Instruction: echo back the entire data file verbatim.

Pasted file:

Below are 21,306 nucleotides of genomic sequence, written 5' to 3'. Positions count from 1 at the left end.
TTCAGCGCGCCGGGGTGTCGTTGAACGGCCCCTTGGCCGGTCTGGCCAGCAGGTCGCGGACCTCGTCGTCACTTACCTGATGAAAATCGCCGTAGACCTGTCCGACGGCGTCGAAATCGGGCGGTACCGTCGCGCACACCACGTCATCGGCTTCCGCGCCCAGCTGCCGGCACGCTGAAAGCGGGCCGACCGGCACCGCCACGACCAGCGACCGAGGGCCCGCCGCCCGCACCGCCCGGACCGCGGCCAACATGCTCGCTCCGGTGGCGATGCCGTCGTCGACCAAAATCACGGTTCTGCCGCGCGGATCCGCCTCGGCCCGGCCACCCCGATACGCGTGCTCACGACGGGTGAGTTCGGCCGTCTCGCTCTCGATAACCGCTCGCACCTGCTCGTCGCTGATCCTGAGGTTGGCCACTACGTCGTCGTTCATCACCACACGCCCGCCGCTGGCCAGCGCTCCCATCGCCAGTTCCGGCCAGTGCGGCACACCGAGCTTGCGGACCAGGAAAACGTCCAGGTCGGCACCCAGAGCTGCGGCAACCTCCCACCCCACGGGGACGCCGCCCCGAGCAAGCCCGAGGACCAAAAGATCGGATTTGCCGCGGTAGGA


Below are 21,306 nucleotides of genomic sequence, written 5' to 3'. Positions count from 1 at the left end.
TTCAGCGCGCCGGGGTGTCGTTGAACGGCCCCTTGGCCGGTCTGGCCAGCAGGTCGCGGACCTCGTCGTCACTTACCTGATGAAAATCGCCGTAGACCTGTCCGACGGCGTCGAAATCGGGCGGTACCGTCGCGCACACCACGTCATCGGCTTCCGCGCCCAGCTGCCGGCACGCTGAAAGCGGGCCGACCGGCACCGCCACGACCAGCGACCGAGGGCCCGCCGCCCGCACCGCCCGGACCGCGGCCAACATGCTCGCTCCGGTGGCGATGCCGTCGTCGACCAAAATCACGGTTCTGCCGCGCGGATCCGCCTCGGCCCGGCCACCCCGATACGCGTGCTCACGACGGGTGAGTTCGGCCGTCTCGCTCTCGATAACCGCTCGCACCTGCTCGTCGCTGATCCTGAGGTTGGCCACTACGTCGTCGTTCATCACCACACGCCCGCCGCTGGCCAGCGCTCCCATCGCCAGTTCCGGCCAGTGCGGCACACCGAGCTTGCGGACCAGGAAAACGTCCAGGTCGGCACCCAGAGCTGCGGCAACCTCCCACCCCACGGGGACGCCGCCCCGAGCAAGCCCGAGGACCAAAAGATCGGATTTGCCGCGGTAGGA